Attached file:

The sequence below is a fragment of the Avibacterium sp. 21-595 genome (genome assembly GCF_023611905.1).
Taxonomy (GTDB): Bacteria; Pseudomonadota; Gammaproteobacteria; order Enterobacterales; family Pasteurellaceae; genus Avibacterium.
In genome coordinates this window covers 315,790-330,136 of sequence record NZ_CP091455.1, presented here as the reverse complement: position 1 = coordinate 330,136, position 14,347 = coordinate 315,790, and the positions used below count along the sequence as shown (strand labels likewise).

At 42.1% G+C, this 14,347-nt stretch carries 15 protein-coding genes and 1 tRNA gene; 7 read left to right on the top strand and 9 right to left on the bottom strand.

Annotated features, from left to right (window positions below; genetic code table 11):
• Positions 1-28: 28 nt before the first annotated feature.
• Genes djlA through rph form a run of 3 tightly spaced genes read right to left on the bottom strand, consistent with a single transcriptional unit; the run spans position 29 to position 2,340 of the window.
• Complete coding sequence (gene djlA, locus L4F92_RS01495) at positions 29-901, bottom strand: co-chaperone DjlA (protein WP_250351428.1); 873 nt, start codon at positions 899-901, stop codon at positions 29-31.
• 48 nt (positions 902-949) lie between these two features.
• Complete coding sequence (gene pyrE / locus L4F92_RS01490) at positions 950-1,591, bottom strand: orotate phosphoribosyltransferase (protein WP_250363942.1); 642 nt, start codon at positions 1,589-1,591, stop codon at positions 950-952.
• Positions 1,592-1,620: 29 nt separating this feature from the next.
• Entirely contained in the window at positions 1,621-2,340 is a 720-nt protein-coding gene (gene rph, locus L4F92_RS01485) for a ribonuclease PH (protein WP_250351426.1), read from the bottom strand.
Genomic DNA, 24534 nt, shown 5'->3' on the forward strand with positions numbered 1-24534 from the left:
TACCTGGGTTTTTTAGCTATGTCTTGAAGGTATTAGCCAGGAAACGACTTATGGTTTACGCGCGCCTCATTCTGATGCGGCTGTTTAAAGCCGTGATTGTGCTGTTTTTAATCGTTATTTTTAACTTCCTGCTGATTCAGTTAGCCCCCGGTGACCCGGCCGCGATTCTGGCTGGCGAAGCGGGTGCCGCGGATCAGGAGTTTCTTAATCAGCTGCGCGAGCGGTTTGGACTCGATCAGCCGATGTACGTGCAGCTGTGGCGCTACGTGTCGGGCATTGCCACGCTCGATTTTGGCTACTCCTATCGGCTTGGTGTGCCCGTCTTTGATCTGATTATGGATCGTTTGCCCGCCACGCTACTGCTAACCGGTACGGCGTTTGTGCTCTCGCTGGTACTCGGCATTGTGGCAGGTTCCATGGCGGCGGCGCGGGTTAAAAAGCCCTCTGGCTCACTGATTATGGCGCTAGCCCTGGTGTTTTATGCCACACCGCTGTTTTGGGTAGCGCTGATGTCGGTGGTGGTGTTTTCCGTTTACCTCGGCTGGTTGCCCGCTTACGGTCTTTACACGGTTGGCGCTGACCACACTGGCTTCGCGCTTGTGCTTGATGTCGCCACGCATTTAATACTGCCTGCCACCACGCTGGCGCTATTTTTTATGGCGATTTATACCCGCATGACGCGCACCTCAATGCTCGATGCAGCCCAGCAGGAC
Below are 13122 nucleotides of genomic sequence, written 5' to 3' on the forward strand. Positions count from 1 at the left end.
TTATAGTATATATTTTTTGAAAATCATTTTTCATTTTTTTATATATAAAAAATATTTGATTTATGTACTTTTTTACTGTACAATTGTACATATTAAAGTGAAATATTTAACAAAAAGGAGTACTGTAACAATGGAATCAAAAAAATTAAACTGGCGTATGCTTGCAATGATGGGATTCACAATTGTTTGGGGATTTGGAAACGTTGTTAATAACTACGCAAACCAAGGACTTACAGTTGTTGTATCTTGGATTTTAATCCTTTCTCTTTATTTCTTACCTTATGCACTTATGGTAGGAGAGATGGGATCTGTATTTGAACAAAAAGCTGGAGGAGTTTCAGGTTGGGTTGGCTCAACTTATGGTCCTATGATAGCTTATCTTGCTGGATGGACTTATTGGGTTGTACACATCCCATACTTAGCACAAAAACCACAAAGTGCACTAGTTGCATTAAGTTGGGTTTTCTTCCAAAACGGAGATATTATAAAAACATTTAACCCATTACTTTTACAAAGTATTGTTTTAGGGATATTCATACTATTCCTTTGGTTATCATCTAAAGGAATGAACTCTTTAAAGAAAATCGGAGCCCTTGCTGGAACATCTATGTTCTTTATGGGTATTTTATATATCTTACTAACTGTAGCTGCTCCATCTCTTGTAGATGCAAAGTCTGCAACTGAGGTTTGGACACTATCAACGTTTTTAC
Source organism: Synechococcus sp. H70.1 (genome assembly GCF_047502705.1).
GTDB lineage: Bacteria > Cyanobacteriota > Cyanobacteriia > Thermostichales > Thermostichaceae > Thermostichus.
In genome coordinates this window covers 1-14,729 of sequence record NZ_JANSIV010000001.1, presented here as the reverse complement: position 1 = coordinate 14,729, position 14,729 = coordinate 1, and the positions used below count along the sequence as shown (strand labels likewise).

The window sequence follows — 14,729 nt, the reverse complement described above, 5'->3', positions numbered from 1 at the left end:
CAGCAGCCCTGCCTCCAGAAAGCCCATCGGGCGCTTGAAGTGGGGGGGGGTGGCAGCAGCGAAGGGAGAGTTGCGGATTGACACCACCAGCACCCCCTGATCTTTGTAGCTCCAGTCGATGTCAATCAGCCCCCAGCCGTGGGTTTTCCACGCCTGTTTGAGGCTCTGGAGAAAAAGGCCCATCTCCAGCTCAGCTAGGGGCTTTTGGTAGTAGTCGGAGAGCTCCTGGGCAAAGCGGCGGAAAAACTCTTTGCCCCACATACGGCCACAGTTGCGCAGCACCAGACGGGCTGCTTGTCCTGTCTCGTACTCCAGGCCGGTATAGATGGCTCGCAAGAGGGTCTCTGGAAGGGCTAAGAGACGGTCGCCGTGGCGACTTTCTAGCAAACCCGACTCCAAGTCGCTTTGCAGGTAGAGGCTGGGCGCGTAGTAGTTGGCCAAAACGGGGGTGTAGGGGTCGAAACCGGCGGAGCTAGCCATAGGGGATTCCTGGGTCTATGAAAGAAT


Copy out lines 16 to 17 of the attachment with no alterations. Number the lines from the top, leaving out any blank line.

TTATAGTATATATTTTTTGAAAATCATTTTTCATTTTTTTATATATAAAAAATATTTGATTTATGTACTTTTTTACTGTACAATTGTACATATTAAAGTGAAATATTTAACAAAAAGGAGTACTGTAACAATGGAATCAAAAAAATTAAACTGGCGTATGCTTGCAATGATGGGATTCACAATTGTTTGGGGATTTGGAAACGTTGTTAATAACTACGCAAACCAAGGACTTACAGTTGTTGTATCTTGGATTTTAATCCTTTCTCTTTATTTCTTACCTTATGCACTTATGGTAGGAGAGATGGGATCTGTATTTGAACAAAAAGCTGGAGGAGTTTCAGGTTGGGTTGGCTCAACTTATGGTCCTATGATAGCTTATCTTGCTGGATGGACTTATTGGGTTGTACACATCCCATACTTAGCACAAAAACCACAAAGTGCACTAGTTGCATTAAGTTGGGTTTTCTTCCAAAACGGAGATATTATAAAAACATTTAACCCATTACTTTTACAAAGTATTGTTTTAGGGATATTCATACTATTCCTTTGGTTATCATCTAAAGGAATGAACTCTTTAAAGAAAATCGGAGCCCTTGCTGGAACATCTATGTTCTTTATGGGTATTTTATATATCTTACTAACTGTAGCTGCTCCATCTCTTGTAGATGCAAAGTCTGCAACTGAGGTTTGGACACTATCAACGTTTTTAC
Source organism: Synechococcus sp. H70.1 (genome assembly GCF_047502705.1).